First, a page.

Molting, shedding, or coat changes occur at different intervals and intensities for prairie dogs, regardless of what you might read on the internet about this species. Much varies uniquely from prairie dog to prairie dog due to individual metabolisms and chemistries combined with other factors mentioned below. From consulting internationally, I've learned that timing and severity depend on numerous factors:
1)Nutrition - if not on a proper diet, the coat can be oily, too dry, and other issues too long to list here. Reference the Captive Nutrition information on this website for more details relating to proper nutritional guidelines.
2)Habitat conditions - since the climate conditions of your specific country or state are NOT the same as what they would encounter in their wild colony setting (unless you live where they are native), humidity is often a large reason for skin/coat issues, and most molts occur around shifts in weather where humidity is higher. It is very important that you use dehumidifiers and keep their habitat and environment clean and DRY. Moisture can lead to skin and fungal problems.
3)Seasonal shifts from winter to summer, and spring to fall, combined with the moist, hot and humid weather, can cause them to molt more frequently depending on how extreme the weather shifts are for them in the specific areas in which they reside. Depending on where you live, such as in some areas like the Mediterranean or other semi-tropical locations, there can be two molts per year, but if the weather is erratic, sometimes there will be three molts. However, if their environment is kept dry and similar to what they would encounter in their wild habitat, and if they eat a proper diet and maintain appropriate habitat conditions, they typically only molt once per year.
4)Sometimes, mites, fleas, or other parasites can be an issue. Suppose they are digging incessantly, and the skin is red and inflamed. In that case, this can signal that a flea or mite might be an issue that requires veterinary intervention and proper administration of ivermectin (DO NOT USE REVOLUTION) dosed out based on weight. BE SURE YOU'VE CONFIRMED they are dealing with a flea or other parasite before taking veterinary steps by naturally trying to remove the flea by using a flea comb. If removing with the comb is unsuccessful, administer ONE bath. Ensure the room is warm and draft-free, use warm water, have a dryer-warmed towel and supplies ready in advance, and use gentle baby shampoo, concentrating your efforts on the neck, groin, and armpit areas. More about fleas, parasites, and bathing can be found in other sections of this website.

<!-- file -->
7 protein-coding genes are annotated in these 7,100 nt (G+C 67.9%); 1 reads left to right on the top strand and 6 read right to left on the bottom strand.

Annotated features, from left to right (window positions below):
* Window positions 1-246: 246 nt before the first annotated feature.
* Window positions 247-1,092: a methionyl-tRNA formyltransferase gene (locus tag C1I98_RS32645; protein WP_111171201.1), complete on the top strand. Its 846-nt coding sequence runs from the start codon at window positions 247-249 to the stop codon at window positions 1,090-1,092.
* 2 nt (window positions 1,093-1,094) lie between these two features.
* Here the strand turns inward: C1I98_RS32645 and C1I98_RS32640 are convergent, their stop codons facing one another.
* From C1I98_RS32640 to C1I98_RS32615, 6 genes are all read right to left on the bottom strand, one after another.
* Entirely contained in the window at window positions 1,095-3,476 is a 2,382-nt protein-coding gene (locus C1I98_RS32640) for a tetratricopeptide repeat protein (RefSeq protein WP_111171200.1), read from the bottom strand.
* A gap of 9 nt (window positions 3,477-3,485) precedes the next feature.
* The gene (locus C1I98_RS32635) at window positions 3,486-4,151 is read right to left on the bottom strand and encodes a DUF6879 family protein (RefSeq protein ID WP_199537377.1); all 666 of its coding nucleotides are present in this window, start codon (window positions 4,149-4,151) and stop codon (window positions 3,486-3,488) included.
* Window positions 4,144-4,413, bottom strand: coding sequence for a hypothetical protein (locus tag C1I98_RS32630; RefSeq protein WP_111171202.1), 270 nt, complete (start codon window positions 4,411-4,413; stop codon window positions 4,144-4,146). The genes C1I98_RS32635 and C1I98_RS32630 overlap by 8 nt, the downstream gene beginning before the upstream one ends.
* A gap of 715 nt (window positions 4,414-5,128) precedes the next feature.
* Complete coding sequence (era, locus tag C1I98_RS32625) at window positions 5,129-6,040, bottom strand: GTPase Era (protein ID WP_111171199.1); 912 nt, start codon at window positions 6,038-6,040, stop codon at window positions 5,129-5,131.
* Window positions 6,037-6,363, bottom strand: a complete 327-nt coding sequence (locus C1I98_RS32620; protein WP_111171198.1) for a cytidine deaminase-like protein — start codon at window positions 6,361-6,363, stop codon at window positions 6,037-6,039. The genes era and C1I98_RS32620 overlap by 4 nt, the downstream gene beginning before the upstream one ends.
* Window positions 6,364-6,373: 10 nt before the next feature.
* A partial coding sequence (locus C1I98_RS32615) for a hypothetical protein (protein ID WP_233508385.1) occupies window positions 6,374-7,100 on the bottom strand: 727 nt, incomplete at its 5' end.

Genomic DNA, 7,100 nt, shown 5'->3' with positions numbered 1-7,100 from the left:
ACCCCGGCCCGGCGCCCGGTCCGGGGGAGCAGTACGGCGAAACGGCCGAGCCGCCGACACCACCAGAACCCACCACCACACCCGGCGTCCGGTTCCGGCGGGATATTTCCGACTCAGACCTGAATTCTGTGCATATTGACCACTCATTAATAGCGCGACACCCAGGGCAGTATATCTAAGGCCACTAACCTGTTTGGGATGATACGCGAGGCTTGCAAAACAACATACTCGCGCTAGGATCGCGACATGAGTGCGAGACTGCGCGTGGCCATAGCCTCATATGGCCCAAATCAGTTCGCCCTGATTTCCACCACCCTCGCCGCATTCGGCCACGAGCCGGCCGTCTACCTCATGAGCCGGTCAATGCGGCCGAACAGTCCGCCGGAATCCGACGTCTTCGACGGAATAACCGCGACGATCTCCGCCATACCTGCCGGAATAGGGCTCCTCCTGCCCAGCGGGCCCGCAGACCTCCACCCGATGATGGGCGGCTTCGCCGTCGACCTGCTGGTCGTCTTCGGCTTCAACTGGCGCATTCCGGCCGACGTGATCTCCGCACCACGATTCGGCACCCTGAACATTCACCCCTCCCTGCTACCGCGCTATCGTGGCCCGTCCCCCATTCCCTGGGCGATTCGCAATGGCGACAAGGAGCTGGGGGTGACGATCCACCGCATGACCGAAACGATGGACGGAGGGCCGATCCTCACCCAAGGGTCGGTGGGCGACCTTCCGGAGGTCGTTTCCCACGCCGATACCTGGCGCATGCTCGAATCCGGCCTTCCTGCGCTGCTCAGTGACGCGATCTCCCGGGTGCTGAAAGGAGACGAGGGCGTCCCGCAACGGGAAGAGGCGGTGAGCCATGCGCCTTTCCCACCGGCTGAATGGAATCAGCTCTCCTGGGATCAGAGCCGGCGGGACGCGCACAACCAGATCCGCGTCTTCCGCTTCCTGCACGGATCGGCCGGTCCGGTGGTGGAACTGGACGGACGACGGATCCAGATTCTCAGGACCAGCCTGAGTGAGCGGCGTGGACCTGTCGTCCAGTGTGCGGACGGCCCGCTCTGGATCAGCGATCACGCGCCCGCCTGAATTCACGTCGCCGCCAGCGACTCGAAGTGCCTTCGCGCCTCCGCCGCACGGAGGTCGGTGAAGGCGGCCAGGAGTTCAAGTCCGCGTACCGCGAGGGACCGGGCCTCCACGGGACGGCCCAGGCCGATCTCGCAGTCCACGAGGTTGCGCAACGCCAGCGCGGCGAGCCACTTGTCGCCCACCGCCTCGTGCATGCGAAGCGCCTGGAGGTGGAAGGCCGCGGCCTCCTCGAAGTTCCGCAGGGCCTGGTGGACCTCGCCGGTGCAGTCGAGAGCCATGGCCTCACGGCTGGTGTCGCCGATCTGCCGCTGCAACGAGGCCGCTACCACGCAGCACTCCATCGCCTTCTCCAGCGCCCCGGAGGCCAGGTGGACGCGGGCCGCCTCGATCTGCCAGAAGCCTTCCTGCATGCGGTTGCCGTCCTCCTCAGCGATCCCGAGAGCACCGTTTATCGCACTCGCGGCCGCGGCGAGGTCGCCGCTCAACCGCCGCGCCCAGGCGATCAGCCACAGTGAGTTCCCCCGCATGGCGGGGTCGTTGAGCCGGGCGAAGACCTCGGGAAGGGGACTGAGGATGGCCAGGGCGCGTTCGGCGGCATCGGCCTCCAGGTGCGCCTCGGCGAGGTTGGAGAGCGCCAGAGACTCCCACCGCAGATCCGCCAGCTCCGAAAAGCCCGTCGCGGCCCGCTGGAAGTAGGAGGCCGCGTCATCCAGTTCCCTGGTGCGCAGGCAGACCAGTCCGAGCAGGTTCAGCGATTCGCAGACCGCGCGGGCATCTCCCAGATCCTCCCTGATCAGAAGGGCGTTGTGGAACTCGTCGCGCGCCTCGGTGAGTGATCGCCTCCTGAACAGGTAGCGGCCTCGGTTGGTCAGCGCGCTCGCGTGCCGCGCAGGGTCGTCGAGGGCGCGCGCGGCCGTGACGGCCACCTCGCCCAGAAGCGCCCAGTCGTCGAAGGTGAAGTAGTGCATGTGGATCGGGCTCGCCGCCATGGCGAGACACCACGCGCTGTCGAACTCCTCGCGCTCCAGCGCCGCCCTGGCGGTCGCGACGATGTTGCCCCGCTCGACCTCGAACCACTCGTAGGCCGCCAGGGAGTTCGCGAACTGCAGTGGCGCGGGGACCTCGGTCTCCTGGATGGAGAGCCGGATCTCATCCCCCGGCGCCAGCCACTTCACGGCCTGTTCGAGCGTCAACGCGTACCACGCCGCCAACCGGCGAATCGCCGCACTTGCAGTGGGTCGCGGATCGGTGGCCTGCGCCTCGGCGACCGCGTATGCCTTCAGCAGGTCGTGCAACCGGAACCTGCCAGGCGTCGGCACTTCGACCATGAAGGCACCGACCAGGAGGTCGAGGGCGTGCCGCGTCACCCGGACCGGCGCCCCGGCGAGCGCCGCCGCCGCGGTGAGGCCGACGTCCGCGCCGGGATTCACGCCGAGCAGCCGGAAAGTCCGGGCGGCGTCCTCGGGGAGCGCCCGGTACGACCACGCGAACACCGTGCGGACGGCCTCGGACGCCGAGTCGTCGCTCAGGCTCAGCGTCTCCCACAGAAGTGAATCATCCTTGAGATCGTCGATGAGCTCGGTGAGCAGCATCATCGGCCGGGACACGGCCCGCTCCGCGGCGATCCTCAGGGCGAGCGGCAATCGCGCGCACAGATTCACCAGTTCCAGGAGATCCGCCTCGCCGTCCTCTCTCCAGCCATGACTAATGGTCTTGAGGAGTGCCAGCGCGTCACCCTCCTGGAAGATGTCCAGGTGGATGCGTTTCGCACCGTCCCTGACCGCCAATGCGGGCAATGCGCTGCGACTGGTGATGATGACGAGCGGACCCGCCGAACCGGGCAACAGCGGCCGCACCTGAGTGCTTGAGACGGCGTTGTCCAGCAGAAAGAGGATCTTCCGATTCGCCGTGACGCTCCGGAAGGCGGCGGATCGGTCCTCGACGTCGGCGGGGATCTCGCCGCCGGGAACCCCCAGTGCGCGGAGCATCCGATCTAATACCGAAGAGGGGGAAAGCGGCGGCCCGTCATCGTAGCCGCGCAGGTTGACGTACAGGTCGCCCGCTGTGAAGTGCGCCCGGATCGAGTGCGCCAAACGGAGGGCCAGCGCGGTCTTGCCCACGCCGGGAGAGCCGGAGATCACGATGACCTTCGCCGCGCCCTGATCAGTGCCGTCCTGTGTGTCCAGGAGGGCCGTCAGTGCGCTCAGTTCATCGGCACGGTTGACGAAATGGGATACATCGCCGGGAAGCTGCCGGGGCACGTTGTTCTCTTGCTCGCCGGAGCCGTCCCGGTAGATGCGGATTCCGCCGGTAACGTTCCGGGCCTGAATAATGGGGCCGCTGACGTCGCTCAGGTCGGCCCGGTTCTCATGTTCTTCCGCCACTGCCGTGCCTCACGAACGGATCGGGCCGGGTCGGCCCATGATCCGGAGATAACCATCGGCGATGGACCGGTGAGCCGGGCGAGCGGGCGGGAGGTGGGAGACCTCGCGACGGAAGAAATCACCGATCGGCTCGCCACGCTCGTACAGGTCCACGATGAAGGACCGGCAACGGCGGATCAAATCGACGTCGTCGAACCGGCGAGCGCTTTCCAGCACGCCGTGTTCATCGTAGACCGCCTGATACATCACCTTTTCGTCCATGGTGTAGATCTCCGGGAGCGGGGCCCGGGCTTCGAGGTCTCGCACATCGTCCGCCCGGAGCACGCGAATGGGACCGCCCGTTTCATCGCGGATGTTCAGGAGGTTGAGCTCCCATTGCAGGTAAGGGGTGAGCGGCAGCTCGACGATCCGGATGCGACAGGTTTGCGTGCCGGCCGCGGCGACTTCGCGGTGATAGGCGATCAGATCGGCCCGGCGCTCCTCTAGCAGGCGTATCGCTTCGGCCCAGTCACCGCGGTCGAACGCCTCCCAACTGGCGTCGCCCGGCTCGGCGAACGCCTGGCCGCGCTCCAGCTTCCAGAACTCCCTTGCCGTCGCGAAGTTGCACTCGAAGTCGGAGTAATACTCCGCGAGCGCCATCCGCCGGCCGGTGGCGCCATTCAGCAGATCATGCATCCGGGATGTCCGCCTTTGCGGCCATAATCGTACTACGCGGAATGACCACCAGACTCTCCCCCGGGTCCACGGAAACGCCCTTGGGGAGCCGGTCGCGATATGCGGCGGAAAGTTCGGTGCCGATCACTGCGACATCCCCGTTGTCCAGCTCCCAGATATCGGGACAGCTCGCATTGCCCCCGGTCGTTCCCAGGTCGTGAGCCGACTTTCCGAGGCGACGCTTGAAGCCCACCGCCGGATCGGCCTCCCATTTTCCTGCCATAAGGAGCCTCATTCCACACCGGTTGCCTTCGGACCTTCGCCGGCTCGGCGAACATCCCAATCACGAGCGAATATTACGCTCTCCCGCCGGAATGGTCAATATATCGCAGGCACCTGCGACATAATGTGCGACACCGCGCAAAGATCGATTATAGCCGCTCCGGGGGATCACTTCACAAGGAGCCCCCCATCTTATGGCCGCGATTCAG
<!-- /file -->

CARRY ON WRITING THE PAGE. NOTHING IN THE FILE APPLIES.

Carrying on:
5)Sometimes, cage mates can excessively barber or groom each other, making their coat condition poor. Monitor your prairie dogs for excessive grooming and separate them if the coat loss becomes too extreme or if they cause surface wounds from getting obsessive about the behavior. Otherwise, they can look patchy from grooming too much as they age, as their coat isn't as robust as a young pup, and their fur can deteriorate as they hit old age (think of senior canines and their fur when they are very old). Incessant barbering from cage mates where there may be minor abrasions from the overgrooming action can sometimes also bring bacterial problems that require veterinary attention.
6)Pups will also experience one major coat change from their pup fur to an adult coat sometime before their first autumn.
7)Overbathing a prairie dog is often a large cause of skin and coat problems. Prairie dogs, if fed and housed correctly per the guidelines in the information you are receiving on this website, should only need a bath maybe once or twice a year maximum; and only if they have been excessively urinated on, have diarrhea or another contributing factor to necessitate the bath. Baths must be handled a specific way, and it is best to contact us for free consultation for the best approach to this, not to stress your beloved pet. Note that only certain mild products should be used, such as one dime-sized amount of Johnson's infant/baby shampoo for sensitive skin, being careful to avoid the head. Ensure the environment is kept warm and isn't drafty; use warm towels fresh from the drier once you are finished to avoid chilling them. Be prepared with all of the items you need ready and available before taking on the task to keep the event as short and stress-free as possible.
Please note that coat regrowth timing following neuters, spays, and other surgeries where fur is shaved for their procedure often coincides with each prairie dog's unique annual molt cycle, health history, and individual metabolism. It is not uncommon for fur regrowth to take months to fill in. As long as there isn't a contributing factor noted above complicating their case, their coat will return in time.
All prairie dogs pictured below were experiencing what is considered a normal seasonal molt for their specific age, diet, habitat, metabolism, and health history. None below are impacted by barbering, parasites, or other diagnosed skin conditions.